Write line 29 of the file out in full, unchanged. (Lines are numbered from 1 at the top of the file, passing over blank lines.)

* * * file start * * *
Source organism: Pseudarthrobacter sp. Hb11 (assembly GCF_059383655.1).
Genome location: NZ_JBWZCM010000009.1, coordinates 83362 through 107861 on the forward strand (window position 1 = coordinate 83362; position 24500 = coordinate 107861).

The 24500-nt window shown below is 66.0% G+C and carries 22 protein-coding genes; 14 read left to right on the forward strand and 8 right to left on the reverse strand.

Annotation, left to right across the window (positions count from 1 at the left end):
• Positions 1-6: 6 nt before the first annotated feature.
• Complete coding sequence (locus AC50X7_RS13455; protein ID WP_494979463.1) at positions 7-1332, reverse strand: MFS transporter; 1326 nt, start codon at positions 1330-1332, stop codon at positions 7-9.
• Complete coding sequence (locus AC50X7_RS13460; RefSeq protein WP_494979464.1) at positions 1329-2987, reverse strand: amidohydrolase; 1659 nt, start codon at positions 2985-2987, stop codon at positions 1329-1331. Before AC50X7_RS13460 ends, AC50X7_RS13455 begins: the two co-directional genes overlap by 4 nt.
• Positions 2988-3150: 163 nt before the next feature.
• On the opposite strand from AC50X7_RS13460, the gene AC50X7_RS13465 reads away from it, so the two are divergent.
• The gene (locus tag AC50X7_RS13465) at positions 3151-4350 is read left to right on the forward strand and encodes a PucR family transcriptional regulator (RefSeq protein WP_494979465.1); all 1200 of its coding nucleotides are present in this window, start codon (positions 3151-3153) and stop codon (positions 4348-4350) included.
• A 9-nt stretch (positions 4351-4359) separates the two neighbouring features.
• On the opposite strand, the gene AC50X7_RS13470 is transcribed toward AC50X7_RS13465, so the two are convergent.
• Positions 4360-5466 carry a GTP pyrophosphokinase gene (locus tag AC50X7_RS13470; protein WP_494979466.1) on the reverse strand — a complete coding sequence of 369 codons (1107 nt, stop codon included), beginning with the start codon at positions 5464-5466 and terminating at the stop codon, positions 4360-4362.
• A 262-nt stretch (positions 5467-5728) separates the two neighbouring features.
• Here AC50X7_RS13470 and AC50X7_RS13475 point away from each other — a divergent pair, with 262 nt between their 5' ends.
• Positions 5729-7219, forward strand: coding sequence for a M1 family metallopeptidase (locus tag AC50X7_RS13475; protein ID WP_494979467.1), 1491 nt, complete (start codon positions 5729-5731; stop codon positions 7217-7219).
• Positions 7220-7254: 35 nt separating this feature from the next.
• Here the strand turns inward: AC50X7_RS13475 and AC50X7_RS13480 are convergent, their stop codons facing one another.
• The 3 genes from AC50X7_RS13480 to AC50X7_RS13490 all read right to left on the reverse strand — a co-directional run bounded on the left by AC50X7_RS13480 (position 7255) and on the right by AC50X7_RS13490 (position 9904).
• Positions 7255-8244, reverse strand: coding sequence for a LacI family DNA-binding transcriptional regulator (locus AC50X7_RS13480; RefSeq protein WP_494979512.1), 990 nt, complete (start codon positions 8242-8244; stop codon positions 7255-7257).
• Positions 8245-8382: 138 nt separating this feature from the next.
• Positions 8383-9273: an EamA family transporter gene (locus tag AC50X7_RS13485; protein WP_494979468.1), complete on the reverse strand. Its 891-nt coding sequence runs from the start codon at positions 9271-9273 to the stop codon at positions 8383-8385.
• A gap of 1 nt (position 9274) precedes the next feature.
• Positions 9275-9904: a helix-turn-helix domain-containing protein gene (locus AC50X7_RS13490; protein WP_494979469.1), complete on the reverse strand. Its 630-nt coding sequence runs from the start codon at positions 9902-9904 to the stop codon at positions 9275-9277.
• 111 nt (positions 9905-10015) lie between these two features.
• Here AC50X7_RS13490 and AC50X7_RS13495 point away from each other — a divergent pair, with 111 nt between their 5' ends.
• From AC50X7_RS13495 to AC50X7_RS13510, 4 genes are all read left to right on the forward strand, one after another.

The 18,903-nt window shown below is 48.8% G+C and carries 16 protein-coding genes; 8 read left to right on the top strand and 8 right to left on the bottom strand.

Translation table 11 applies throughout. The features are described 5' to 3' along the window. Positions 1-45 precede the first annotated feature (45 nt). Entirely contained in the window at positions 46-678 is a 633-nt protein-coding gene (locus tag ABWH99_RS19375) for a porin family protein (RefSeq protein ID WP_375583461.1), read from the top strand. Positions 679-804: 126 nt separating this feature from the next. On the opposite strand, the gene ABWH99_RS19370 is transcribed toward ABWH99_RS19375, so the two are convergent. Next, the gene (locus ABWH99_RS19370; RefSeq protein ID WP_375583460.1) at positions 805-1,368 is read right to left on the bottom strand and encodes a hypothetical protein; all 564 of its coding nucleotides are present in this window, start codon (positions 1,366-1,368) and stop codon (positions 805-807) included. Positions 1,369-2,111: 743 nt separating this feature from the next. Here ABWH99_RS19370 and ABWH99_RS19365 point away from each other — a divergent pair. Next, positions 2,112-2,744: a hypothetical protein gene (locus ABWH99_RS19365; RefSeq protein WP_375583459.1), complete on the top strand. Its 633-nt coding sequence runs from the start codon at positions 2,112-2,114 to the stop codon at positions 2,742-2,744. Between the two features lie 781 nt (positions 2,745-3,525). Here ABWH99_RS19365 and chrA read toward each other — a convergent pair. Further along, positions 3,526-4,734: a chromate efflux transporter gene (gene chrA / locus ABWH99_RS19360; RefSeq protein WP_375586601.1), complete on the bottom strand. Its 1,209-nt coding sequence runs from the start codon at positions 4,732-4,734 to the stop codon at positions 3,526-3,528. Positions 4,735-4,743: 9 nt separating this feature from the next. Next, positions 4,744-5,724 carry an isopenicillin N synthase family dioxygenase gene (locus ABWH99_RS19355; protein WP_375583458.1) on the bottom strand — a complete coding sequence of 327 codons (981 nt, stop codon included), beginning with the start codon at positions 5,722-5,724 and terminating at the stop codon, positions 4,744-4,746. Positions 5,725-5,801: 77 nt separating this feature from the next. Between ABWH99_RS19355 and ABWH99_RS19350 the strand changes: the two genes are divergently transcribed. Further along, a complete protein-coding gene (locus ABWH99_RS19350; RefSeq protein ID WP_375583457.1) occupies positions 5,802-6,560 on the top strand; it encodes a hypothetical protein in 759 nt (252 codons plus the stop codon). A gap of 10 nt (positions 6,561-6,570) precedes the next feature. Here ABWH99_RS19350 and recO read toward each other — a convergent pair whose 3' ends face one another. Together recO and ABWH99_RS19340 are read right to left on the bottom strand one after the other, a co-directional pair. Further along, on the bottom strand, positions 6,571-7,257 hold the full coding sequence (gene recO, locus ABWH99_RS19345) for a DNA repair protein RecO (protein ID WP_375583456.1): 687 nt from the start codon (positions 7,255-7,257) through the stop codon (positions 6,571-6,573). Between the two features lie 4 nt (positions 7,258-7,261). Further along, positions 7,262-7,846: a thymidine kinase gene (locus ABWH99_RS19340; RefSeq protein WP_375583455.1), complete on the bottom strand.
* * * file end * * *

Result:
Translation table 11 applies throughout. The features are described 5' to 3' along the window. Positions 1-45 precede the first annotated feature (45 nt). Entirely contained in the window at positions 46-678 is a 633-nt protein-coding gene (locus tag ABWH99_RS19375) for a porin family protein (RefSeq protein ID WP_375583461.1), read from the top strand. Positions 679-804: 126 nt separating this feature from the next. On the opposite strand, the gene ABWH99_RS19370 is transcribed toward ABWH99_RS19375, so the two are convergent. Next, the gene (locus ABWH99_RS19370; RefSeq protein ID WP_375583460.1) at positions 805-1,368 is read right to left on the bottom strand and encodes a hypothetical protein; all 564 of its coding nucleotides are present in this window, start codon (positions 1,366-1,368) and stop codon (positions 805-807) included. Positions 1,369-2,111: 743 nt separating this feature from the next. Here ABWH99_RS19370 and ABWH99_RS19365 point away from each other — a divergent pair. Next, positions 2,112-2,744: a hypothetical protein gene (locus ABWH99_RS19365; RefSeq protein WP_375583459.1), complete on the top strand. Its 633-nt coding sequence runs from the start codon at positions 2,112-2,114 to the stop codon at positions 2,742-2,744. Between the two features lie 781 nt (positions 2,745-3,525). Here ABWH99_RS19365 and chrA read toward each other — a convergent pair. Further along, positions 3,526-4,734: a chromate efflux transporter gene (gene chrA / locus ABWH99_RS19360; RefSeq protein WP_375586601.1), complete on the bottom strand. Its 1,209-nt coding sequence runs from the start codon at positions 4,732-4,734 to the stop codon at positions 3,526-3,528. Positions 4,735-4,743: 9 nt separating this feature from the next. Next, positions 4,744-5,724 carry an isopenicillin N synthase family dioxygenase gene (locus ABWH99_RS19355; protein WP_375583458.1) on the bottom strand — a complete coding sequence of 327 codons (981 nt, stop codon included), beginning with the start codon at positions 5,722-5,724 and terminating at the stop codon, positions 4,744-4,746. Positions 5,725-5,801: 77 nt separating this feature from the next. Between ABWH99_RS19355 and ABWH99_RS19350 the strand changes: the two genes are divergently transcribed. Further along, a complete protein-coding gene (locus ABWH99_RS19350; RefSeq protein ID WP_375583457.1) occupies positions 5,802-6,560 on the top strand; it encodes a hypothetical protein in 759 nt (252 codons plus the stop codon). A gap of 10 nt (positions 6,561-6,570) precedes the next feature. Here ABWH99_RS19350 and recO read toward each other — a convergent pair whose 3' ends face one another. Together recO and ABWH99_RS19340 are read right to left on the bottom strand one after the other, a co-directional pair. Further along, on the bottom strand, positions 6,571-7,257 hold the full coding sequence (gene recO, locus ABWH99_RS19345) for a DNA repair protein RecO (protein ID WP_375583456.1): 687 nt from the start codon (positions 7,255-7,257) through the stop codon (positions 6,571-6,573). Between the two features lie 4 nt (positions 7,258-7,261). Further along, positions 7,262-7,846: a thymidine kinase gene (locus ABWH99_RS19340; RefSeq protein WP_375583455.1), complete on the bottom strand.